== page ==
For the past five years, the Department of Transportation has slowly been replacing street signs with new ones that feature the Clearview typefont in upper and lower case, following a federal ukase that is not immediately mandatorily applicable, according to the NYTimes. The DOT has made a number of errors with the new signs, as some of the new ones are all caps instead of upper and lower.

My problem with the replacement is not that it’s being done — many signs were installed thirty years ago and are in need of a refresh. It’s that the ones that are worn out are being left in place.

As a look at the title card photo shows, sun bleaching is the signs’ worst enemy. Any sign that gets full sun for a good part of the day will eventually wind up looking like this. Since 1964, all newly installed NYC street signs have been made of colored vinyl; a color code system by borough was followed until the early 1980s. Since then, new signs have been green and white, except in certain designated areas such as midtown (blue and white) and neighborhoods designated by the Landmarks Preservation Commission, which are reddish-brown and white.


In many, many cases, the new signs seen above featuring Clearview in place of Highway Gothic have replaced perfectly legible old signs. Meanwhile, sun-bleached signs that are barely legible are allowed to remain in place! The implementation of the new signs makes no sense whatsoever.

I’d also question the replacement of the numbered signs at all except the illegible sun-bleached ones. After all numbers are not in uppercase or lowercase.


Now, this condition of sun bleaching is unexplainable, unless the right sign originally said “AVE” and “ST” was pasted over it. I see no sign of that, though; it’s ingeniously done, at least. The DOT should make it a priority to replace all sun bleached signs instead of the helter skelter replacement system in use right now.


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  1. John says:

    As Koch would say, “Another mandate millstone from Washington”.

  2. Clark says:

    Why does Avenue have to be abbreviated Av instead of Ave? I guess if there’s thousands of streets, a lot of vinyl Es are saved. 74 Av would be 74th Ave in most other cities. We are wildly inconsistent around here, despite the new rules attempting to standardize. Sometimes it’s just 5th Ave when it should be W 5th Ave. Sometimes it’s all caps and sometimes not, sometimes the house numbering on the nearest corner is included and sometimes not.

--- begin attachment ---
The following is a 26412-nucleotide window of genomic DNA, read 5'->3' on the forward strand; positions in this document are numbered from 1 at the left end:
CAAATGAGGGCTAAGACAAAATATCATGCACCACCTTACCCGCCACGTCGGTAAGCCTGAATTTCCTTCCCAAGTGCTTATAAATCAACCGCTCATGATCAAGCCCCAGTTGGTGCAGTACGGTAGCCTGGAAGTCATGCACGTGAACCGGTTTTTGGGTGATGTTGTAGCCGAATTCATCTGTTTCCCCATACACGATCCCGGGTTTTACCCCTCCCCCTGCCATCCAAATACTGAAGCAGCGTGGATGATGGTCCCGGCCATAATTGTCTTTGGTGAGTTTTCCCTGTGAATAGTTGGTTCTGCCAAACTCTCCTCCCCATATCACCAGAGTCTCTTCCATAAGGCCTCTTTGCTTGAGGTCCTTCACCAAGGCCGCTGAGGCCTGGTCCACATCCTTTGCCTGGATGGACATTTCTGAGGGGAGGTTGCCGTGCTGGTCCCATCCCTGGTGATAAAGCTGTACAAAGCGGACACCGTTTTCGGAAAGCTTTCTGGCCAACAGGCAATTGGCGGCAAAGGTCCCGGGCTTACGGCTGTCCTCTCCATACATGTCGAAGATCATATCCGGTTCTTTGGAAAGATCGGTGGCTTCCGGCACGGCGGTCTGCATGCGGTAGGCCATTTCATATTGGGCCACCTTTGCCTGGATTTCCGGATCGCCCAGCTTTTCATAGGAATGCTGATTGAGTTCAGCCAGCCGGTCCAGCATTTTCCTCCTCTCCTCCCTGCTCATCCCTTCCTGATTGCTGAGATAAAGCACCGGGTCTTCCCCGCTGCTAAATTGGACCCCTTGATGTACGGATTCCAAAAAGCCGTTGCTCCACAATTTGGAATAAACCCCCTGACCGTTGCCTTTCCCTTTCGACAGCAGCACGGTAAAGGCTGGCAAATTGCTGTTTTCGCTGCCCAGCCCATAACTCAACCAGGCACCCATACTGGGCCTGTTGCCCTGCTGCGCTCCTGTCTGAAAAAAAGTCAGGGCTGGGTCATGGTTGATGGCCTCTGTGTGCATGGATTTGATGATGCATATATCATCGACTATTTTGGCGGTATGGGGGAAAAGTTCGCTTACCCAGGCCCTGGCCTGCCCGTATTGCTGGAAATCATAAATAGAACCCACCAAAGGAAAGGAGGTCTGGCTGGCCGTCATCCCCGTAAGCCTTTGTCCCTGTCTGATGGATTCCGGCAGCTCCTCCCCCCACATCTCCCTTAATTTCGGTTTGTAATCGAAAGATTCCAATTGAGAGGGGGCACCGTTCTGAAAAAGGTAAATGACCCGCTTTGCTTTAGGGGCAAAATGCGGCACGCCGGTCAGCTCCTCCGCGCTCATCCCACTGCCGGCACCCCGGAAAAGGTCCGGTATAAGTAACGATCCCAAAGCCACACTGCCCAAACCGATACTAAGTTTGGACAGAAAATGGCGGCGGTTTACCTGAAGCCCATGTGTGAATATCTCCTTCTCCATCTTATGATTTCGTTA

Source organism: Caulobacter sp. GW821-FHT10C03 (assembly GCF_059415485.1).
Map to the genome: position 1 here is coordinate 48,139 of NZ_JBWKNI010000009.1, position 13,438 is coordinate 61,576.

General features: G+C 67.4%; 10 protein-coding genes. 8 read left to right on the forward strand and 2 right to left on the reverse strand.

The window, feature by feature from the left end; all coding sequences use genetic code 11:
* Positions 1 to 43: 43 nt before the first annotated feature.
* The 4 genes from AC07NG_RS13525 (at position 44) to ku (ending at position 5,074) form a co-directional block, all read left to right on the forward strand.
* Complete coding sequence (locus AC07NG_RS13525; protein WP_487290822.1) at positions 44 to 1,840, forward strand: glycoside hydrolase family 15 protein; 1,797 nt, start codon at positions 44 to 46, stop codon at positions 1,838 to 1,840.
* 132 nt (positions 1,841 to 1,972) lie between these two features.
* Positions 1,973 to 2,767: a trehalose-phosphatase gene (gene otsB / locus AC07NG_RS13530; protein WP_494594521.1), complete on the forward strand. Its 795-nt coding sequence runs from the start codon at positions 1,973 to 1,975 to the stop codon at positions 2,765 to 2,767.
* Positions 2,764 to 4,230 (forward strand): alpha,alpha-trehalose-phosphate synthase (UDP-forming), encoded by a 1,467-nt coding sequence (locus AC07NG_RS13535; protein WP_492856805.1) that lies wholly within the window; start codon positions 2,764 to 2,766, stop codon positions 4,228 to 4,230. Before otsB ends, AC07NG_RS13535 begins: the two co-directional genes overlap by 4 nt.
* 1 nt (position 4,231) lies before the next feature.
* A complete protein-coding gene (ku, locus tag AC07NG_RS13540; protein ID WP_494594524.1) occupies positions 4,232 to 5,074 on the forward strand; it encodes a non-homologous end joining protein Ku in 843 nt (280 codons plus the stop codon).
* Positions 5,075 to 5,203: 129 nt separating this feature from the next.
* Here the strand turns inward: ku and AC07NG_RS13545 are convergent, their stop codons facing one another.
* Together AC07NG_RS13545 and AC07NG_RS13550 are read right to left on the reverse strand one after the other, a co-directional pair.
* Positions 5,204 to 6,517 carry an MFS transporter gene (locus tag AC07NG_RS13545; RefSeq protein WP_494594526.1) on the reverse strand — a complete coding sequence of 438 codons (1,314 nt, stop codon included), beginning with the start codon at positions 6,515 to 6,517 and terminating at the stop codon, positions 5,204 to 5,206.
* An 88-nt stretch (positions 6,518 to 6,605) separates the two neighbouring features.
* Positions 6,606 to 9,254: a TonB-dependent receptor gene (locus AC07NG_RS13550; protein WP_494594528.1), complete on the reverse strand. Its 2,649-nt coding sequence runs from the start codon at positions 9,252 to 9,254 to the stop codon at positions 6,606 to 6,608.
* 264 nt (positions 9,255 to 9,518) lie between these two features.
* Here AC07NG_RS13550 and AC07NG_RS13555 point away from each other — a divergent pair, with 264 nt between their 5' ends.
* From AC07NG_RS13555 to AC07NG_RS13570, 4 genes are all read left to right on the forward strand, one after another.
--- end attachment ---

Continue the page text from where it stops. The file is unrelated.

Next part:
In certain places the signs are huge!
    There’s a street called DeBarr. The correct name is DeBarr Rd. But have seen it as St instead of Rd and no less than four variations on its spelling: Debarr, DeBarr, DEBARR, DE BARR.
    It’s as if the people making the signs just don’t give a shit anymore!!

    • FNY Fan Skip says:

      Another one – up here in the BTV, I see “North” abbreviated on signs in various ways. “N.”, “No”, (smaller-prefix) “N”. I never understood “No” and “So” for north and south. I mean, “Ea” and “We” are NOT east and west. Also, signs here are frequently missing/stolen because it’s a college city, you’d think they’d get better at mounting them – in my town, just north of Burlington, some signs are CHAINED to the posts.

      Also, shouldn’t the signs have reflective (top/bottom) edges? [I’m not so sure that this a MUTCD requirement]

      • Cheese says:

        “No” and “So” for north and south are probably to distinguish them from abbreviated words like “New” or “Saint” whereas east and west aren’t likely to be mistaken for something else.

    • W.B. says: